Meeting Report: August 29th Sound Level Management

Meeting Report

Sound Level Management – A Ground-Up Approach

– Dr Johannes Mulder (Murdoch University) –

On Monday August 29th, AES Melbourne members and guests assembled in the SAE Melbourne Lecture Theatre to hear Murdoch University’s Johannes Mulder present on “Sound Level Management – A Ground-Up Approach”

Jos started by introducing himself, describing his Master’s Thesis on Jazz at the Concertgebouw in Amsterdam, and his experiences with the challenges of live amplified performances in a classical music venue with a long reverb time.

He then described his experience as a Production Manager at Concertgebouw, where he was able to negotiate with the musicians to keep stage levels under control to maintain intelligibility.

He then covered the Hearing Covenant in the Netherlands, established in 2011 – which required an Leq of 103dBA over 15mins, noting that several other European countries have since added similar recommendations. (Eg: Belgium with Leq=100dB(A) over 60min and ‘headroom’ Leq of 102db(A) over 15min, and Germany with Leq=99dB(A) over 120min and 102dB(A) over 30min)

He then introduced us to some software packages – MeTrao, and 10eazy – which enable the monitoring of levels over time and facilitate “dB banking” where higher level periods can be offset by lower level periods to maintain compliance.

Jos Mulder talks to us on Sound Level Management - photo Rod Staples
Jos Mulder talks to us on Sound Level Management – photo Rod Staples

Jos suggested that short term measurement requires short term engagement (as in policing) but averaged term monitoring (eg over a period at least 15min) promotes a dialogue between the parties, and the software facilitates this.

He went on to describe a typical conflict situation when levels are measured and are not managed, ending in a “yell-fest” with neither party feeling their needs could be met.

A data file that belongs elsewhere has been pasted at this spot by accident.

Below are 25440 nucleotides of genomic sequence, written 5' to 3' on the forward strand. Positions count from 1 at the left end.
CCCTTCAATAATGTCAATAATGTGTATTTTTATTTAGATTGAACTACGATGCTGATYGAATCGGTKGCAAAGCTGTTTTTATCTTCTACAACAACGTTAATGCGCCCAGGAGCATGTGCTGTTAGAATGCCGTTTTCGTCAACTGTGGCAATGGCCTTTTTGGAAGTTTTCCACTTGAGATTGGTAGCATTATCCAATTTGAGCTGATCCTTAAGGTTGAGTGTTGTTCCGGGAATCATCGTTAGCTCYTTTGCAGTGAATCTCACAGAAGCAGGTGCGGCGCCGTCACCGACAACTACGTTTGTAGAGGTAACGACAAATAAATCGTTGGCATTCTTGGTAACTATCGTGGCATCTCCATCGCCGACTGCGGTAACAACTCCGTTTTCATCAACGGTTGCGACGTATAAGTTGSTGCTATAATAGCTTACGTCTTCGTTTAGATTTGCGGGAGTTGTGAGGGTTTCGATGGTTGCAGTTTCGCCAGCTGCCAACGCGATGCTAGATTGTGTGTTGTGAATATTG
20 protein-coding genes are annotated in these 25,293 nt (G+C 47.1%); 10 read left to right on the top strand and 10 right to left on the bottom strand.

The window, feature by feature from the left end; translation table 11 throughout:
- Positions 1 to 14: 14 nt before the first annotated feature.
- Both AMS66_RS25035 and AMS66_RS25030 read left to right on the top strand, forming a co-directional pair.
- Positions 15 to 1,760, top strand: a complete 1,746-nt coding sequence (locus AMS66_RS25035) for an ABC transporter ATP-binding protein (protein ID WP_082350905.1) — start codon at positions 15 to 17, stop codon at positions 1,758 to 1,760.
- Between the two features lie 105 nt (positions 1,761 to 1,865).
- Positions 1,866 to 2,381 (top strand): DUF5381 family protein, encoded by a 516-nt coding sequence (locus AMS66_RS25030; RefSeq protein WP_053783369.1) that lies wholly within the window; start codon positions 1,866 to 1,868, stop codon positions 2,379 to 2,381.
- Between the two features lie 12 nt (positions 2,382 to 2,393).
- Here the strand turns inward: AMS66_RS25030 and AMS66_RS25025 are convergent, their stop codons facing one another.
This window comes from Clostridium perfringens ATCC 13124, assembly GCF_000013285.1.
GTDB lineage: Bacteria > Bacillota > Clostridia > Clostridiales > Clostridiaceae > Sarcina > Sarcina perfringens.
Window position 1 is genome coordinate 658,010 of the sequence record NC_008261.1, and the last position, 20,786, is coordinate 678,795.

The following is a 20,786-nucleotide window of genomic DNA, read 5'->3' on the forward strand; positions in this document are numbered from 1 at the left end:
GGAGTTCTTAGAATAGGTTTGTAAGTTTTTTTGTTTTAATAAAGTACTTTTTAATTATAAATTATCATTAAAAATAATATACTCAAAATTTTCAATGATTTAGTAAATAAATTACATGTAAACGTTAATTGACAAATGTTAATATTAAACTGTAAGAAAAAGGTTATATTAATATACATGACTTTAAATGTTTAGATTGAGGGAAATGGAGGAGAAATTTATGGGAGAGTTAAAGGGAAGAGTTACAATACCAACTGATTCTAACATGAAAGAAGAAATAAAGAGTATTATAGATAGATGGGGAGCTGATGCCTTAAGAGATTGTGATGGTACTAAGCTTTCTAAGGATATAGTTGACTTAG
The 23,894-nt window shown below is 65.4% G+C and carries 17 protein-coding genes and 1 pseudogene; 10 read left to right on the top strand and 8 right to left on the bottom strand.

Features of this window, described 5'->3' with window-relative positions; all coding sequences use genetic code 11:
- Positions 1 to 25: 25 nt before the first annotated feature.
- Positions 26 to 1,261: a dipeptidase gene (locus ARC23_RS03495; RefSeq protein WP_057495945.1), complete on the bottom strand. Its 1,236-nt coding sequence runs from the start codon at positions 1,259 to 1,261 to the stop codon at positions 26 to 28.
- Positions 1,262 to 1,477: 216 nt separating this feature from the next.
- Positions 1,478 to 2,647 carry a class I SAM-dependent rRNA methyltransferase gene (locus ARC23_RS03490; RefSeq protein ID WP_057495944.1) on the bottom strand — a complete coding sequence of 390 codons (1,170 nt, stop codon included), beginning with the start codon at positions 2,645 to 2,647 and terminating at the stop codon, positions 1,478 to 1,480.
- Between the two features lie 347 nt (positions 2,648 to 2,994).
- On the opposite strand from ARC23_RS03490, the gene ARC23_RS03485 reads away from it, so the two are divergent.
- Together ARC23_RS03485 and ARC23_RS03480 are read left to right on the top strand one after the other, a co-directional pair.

He then described the SoundCheck Symposium he organized in Melbourne in 2015, where he drew together practitioners (musicians and engineers) and academics to discuss developments in the Sound Level Management field(1).

This followed on to a description of the Hearsmart CRC (Cooperative Research Centre) (2)
and their Know Your Noise initiative (3)

He then mentioned his involvement in the 2015 AES Noise Induced Hearing Disorders Conference, which ultimately led to the publication of his paper Amplified Music and Sound Level Management  in the March 2016 Journal of the AES.

He also covered the issues that live sound engineers face in achieving a good sound at acceptable levels, and commented that there seemed to be a trend currently for bass-heavy live mixes.

One intriguing issue he raised was the often-neglected contribution of audience participation (singing, cheering, screaming) to overall concert sound levels.

Jos then described regulations and how they apply, with one potential anomaly being  OH&S – which is limited to venue staff – not musicians and sound engineers.

He then outlined work yet to be done, looking at Loudness and Tod and Cody’s theory of a Rock&Roll threshold in which enjoyment of loud rock music is a physiological effect triggered by stimulation of the saccule in the ear (4) (5)

He also asked if it was time to move on from measurements using the dB(A), suggesting that work needed to be done on identifying a replacement – maybe dB(C)  or the broadcast-oriented LUFS and K-Weighting.

He also mentioned Durbridge’s 2015 work on the relationship between loudness perception and distortion (6), and the role of limiters (and the distortion they introduce) in the perception of loudness.

In calling for better training of live-sound engineers, Jos suggested that a certification requirement, along the lines of our local Responsible Serving of Alcohol Certificate, would be useful to ensure practitioners were trained in Sound Level Management.

An extended Q&A session following the presentation.

We thank Jos for travelling from Perth to present to us on this important topic.
Here’s the slides with audio:

This video can also be viewed directly on YouTube at:

The slides only as a downloadable PDF can be accessed here.
The audio-only recording can be heard or downloaded here.

A special thanks to the SAE Institute for allowing us the use of their fine facilities.


  4. (abstract)
  6. (abstract)